The government’s explicit objection relates to the amount of time needed to sell or otherwise transfer title to the leasehold interest in the property. As the magistrate judge noted, after receiving title through foreclosure, the government may only transfer the leasehold interest to “an eligible tribal member, the tribe, or the Indian housing authority serving the tribe[.]” (Docket 44 at p. 7) (quoting 12 U.S.C. § 1715z-13a(h)(2)). The magistrate judge suggested the court order 15 days for the individual defendants to exercise their right to redeem the property and 180 days for the government to transfer the leasehold to an eligible buyer.3 Id. at p. 11. The government asserts 180 days is insufficient to ensure an eligible buyer is found. (Docket 45 at pp. 2-3). It recommends a year for the transfer period with the option to petition for additional time. Id. at p. 3.
There appears to be no statute or regulation governing how long the government may possess a foreclosed leasehold interest in trust land. See 12 U.S.C. § 1715z-13a(h)(2); 24 C.F.R. § 1005.107(b)(3). The OST’s concern that foreclosure could result in the government possessing the leasehold interest for an unlimited period of time—“effectively preclud[ing] the Tribe ... from using the leasehold interest—and the underlying trust property—for housing or other purposes”—is well-placed. (Docket 41 at ¶ 9). A limit on the amount of time the government may possess the leasehold interest is warranted. However, as noted in the appraisal report, the real estate market in Pine Ridge is challenging due to the lack of fee land and the high levels of unemployment. (Docket 31-1 at p. 5). The court agrees with the government that 180 days may be insufficient to transfer the leasehold. The court finds a period of a year to transfer the leasehold is appropriate. If necessary, the government may move for additional time to transfer the leasehold interest upon a showing of the reasons why a year was insufficient to transfer the leasehold.
The government does not object to the other matters the magistrate judge recommended addressing in the proposed judgment and decree of sale and amended its proposal accordingly. See Docket 45-1. The court enters a judgment and decree of sale consistent with the government’s proposal.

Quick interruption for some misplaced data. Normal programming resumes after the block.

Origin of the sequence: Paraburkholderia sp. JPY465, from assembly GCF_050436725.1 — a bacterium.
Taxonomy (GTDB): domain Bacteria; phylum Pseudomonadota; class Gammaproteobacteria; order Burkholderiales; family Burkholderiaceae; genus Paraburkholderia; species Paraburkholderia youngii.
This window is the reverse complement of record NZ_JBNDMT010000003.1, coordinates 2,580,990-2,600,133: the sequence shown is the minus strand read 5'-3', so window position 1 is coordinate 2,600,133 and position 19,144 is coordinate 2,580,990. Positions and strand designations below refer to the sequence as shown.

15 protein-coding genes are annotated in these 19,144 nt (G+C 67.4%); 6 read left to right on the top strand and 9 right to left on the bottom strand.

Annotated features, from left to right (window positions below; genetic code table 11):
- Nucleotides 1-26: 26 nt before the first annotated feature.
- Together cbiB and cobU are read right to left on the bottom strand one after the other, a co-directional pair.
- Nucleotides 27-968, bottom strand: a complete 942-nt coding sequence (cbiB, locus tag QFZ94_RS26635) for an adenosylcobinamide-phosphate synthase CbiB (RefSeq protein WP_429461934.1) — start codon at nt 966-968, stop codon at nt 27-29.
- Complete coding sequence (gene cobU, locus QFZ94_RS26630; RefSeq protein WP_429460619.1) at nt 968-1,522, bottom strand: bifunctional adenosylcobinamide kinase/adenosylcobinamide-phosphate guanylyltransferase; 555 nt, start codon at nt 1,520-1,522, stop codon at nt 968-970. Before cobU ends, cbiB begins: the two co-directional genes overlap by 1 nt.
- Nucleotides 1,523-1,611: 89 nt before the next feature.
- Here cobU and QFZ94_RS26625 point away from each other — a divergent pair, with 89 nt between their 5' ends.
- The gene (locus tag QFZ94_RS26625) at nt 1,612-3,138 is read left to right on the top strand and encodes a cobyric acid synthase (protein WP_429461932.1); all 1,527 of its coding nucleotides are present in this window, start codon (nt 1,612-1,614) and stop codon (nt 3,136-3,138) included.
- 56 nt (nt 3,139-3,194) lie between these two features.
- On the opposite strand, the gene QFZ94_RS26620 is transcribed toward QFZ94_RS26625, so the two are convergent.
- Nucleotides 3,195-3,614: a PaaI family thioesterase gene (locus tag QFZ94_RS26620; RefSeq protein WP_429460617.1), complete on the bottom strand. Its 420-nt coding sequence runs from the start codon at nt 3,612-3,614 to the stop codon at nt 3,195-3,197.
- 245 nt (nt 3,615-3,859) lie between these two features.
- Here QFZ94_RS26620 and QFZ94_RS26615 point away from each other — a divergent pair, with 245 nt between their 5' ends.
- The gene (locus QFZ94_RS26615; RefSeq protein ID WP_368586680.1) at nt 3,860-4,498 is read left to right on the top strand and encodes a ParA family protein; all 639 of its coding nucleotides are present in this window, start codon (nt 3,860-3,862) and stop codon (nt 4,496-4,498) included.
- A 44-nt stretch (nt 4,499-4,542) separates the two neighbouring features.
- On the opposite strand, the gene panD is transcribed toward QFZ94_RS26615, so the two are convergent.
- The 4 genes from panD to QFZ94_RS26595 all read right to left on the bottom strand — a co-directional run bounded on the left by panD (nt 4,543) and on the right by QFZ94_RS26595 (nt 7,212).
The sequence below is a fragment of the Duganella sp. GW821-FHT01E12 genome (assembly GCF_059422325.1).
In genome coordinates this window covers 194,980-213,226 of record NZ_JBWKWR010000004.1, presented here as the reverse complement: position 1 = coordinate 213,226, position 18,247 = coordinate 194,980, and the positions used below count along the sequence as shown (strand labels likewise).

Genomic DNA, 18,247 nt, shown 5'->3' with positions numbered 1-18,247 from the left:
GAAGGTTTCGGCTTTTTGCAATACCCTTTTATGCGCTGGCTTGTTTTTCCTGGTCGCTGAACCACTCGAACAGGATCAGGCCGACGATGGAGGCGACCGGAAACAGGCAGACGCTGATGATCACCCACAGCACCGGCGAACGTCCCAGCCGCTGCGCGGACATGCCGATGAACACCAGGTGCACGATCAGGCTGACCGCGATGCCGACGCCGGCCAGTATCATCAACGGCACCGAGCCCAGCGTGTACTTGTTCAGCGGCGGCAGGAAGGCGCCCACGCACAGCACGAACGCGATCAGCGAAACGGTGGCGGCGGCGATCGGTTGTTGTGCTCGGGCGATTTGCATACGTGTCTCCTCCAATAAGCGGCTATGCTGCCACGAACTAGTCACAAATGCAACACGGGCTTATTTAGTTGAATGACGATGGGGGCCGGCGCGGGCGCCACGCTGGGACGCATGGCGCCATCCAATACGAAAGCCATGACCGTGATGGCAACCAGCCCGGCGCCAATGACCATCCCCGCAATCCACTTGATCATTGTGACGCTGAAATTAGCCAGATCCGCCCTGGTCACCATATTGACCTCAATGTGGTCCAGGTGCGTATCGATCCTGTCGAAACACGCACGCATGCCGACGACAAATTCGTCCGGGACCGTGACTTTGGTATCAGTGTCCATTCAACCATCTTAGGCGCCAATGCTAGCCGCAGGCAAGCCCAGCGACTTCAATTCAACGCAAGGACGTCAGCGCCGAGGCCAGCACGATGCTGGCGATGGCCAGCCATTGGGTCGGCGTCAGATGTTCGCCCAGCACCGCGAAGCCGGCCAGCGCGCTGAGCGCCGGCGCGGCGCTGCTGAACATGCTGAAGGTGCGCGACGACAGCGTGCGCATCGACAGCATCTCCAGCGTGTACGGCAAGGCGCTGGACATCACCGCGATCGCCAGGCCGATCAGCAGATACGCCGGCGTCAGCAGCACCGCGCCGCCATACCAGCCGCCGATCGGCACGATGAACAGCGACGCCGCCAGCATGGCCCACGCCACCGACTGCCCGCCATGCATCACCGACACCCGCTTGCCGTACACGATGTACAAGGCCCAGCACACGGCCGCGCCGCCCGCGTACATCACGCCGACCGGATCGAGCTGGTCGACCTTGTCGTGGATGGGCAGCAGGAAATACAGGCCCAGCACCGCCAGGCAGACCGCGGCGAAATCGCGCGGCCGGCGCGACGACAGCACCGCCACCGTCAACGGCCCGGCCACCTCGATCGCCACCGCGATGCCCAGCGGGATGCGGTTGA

*3 For the reasons given above, it is
ORDERED that the government’s objections to the magistrate judge’s report and recommendation (Docket 45) are sustained.
IT IS FURTHER ORDERED that the report and recommendation (Docket 44) is adopted in part and rejected in part.
IT IS FURTHER ORDERED that the government’s motion for default judgment as to defendants Dorothy Two Bulls and Francis Two Bulls (Docket 28) is granted.
IT IS FURTHER ORDERED that the Clerk of Court shall send a copy of this order, the judgment and the decree of sale, all filed contemporaneously with this order, to Dorothy and Francis Two Bulls at the following address:
P.O. Box 881
Pine Ridge, South Dakota 57770
IT IS FURTHER ORDERED that the Clerk of Court shall send a copy of this order, the judgment and the decree of sale, all filed contemporaneously with this order, to the United States Marshal.
Slip Copy, 2020 WL 729260
Of particular importance for the judgment, the magistrate judge found the individual defendants owed $69,887.89 on the promissory note when the note’s owner, Wells Fargo, accelerated the debt in 2008. (Docket 44 at pp. 3-4). The government asks for this amount in its complaint and motion for default judgment. (Dockets 20 at p. 7 & 28 at p. 5).
HUD regulations state a lender must comply with applicable tribal law. 24 C.F.R. § 1005.113. However, neither the government nor the OST suggest OST law governs this foreclosure action. Instead, the government cites South Dakota foreclosure law in its briefing. Because both the mortgage and the government invoke South Dakota law, the court looks to that law in crafting the terms of the foreclosure.
As the magistrate judge noted, the lease between the OST and the individual defendants provided a 15-day redemption period in the event of default on a mortgage secured by the leasehold interest. (Docket 20-5 at ¶ 12). But the mortgage itself provides a 180-day redemption period. (Docket 20-2 at p. 5). The court finds a 180-day redemption period is appropriate.